Current Edition

current edition

Water

The Best Time to Think about Drought

Written by John Ritten

Most of us start worrying about drought when we need to, not when we want to. I encourage all of you to start thinking about drought management and contingency plans now, both because we are able to consider various strategies that may require time and money to implement – a luxury not often afforded to us during a drought – and because the next drought could be just around the corner.

We are in a “slower” time of year for most operations, and we should have some time to do some long-term planning. Take advantage of the colder weather by staying inside by the fire and looking at ways to improve your operation’s resiliency, especially as it regards drought.

This is a time of year that should allow of you to revisit the experiences from the last drought and ask the questions, “What did we have to do? And, in hindsight, were there better options?” “What would have helped if we had done it sooner?” and “What resources would have helped us if we had them in place?”

The next drought

As we all know, in Wyoming we are never far from the next drought. The most recent drought monitor, available at droughtmonitor.unl.edu, puts over 61 percent of the state in “Abnormally Dry” conditions. Granted, much of our forage is currently dormant, but I am still concerned about the lack of moisture. Most of us have seen the research showing how important spring precipitation is to forage production in our state.

Further, recent research out of the Agricultural Research Service shows that cow/calf production in our region is also dependent on prior winter precipitation. This work implies that now is a very good time to start thinking about drought, as we are two months into an important period for precipitation and we are behind.

Granted, the El Niño cycle is projected to bring moisture yet this winter, but we are already behind, and the moisture has not materialized yet. I’ll be happy if it does, but I also want to be prepared in case it doesn’t.

Implementing plans

Another reason I think it is a good time to revisit our drought plans is that we are probably in the best situation we have been in and are likely to be able to implement some of our grander plans.

While cattle prices have tumbled a bit in recent months, they are still well above any year other than 2014. We are in the unique position of having had two good price years in a row. Of course, annual cow costs have increased year-over-year, but even with the increased cow costs, we are expecting very high returns to cow/calf producers this year.

Don’t get too comfortable, though. Most analysts expect these annual returns to drop dramatically as inventory numbers increase. As you can see in the accompanying figure, the 2014 and 2015 annual returns on a per-cow basis have been much higher than any other time in recent history, and no one expects these to last.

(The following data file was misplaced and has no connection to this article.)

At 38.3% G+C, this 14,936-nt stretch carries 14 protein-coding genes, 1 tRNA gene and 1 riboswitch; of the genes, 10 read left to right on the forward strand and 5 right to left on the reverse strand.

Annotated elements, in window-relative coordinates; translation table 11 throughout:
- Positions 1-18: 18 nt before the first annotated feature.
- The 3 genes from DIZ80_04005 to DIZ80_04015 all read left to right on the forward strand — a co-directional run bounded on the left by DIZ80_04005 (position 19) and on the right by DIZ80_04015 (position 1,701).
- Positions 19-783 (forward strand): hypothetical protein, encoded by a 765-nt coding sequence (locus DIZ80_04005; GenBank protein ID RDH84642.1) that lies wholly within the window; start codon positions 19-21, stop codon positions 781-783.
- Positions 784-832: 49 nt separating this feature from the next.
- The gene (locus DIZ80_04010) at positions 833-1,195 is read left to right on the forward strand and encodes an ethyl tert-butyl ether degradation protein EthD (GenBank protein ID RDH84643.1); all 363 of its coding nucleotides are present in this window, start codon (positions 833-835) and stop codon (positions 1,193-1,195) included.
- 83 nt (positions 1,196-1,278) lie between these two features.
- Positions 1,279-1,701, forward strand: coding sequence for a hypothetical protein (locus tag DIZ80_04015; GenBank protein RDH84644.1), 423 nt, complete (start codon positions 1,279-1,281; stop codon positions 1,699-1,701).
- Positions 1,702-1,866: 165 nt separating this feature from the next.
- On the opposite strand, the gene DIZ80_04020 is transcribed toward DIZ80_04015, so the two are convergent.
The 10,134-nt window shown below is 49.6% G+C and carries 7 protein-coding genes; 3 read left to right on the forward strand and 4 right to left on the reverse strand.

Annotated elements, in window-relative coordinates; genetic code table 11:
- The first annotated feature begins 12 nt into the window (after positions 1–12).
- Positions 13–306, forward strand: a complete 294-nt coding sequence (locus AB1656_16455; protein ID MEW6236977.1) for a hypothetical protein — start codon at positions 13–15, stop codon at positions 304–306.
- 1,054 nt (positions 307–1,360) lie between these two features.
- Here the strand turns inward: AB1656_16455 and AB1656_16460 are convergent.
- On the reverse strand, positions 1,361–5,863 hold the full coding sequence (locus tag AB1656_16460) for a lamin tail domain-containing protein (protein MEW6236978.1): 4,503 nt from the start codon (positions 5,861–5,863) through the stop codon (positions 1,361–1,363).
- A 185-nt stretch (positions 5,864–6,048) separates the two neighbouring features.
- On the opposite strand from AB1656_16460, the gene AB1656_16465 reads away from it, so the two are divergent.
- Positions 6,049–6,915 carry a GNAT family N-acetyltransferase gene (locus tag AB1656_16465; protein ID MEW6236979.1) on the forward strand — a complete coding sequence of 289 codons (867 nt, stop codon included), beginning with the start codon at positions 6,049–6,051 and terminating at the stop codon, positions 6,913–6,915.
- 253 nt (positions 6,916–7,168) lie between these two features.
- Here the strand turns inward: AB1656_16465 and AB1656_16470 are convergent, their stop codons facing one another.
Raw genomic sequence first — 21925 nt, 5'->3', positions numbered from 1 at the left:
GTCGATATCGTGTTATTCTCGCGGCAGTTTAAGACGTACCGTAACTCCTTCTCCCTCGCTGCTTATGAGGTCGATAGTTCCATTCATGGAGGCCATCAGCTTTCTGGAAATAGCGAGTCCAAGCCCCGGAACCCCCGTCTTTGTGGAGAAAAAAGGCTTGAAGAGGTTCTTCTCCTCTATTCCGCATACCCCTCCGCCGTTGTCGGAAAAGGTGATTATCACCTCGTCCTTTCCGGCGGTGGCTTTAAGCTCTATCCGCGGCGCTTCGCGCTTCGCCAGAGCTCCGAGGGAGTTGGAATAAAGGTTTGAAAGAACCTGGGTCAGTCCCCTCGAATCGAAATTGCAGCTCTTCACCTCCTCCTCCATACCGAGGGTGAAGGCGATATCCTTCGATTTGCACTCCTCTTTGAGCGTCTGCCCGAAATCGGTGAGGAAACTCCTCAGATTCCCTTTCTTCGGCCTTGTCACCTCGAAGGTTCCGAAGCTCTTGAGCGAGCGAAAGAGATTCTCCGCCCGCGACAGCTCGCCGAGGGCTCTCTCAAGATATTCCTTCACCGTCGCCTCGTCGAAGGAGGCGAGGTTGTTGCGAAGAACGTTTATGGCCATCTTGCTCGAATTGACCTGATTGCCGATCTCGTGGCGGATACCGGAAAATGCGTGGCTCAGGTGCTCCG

Therefore, as everyone begins the tax management part of the year, I encourage you to see if there are any infrastructure improvements that can be implemented now. We should be in the unique position of having available capital to invest and be able to make proactive decisions in regards to drought rather than the reactive strategies we usually have to make.

Proactive strategies

Most proactive strategies take some time and capital to implement and will vary greatly across operations but may include fencing/water placement to encourage more uniform utilization, the establishment of grass banks and even irrigation systems.

The goal of any proactive strategy should allow us to rely less on the reactive strategies such as excessive destocking, early weaning and buying additional feed that often allows us to get through the tough times but can hurt our operation in the long-run.

Again, deciding on which investment is right for your place is dependent on the operation’s resources, and I encourage you to ask a range and/or animal specialist for help prioritizing improvements on your place.

This is the year you will most likely be able to afford the improvements you’ve been meaning to make on your operation. Before the end of the year, sit down and figure those out.

But, don’t spend money just to spend it. There may not be any specific projects that would have helped you in recent drought years. In that case, I encourage you to not spend money just to decrease your tax bill this year.

It may be the wisest investment to leave some profit in the savings account so you have access to a “rainy day” account when you need it, which, in the livestock business, is usually those days that aren’t actually rainy.

The USDA Agricultural Research Service research report referenced in this article can be found at Reeves, J.L., Derner, J.D., Sanderson, M.A., Petersen, M.K., Vermeire, L.T., Hendrickson, J.R., Kronberg, S.L., 2013a. Seasonal temperature and precipitation effects on cow-calf production in northern mixed-grass prairie. Livest. Science 155, 355-363.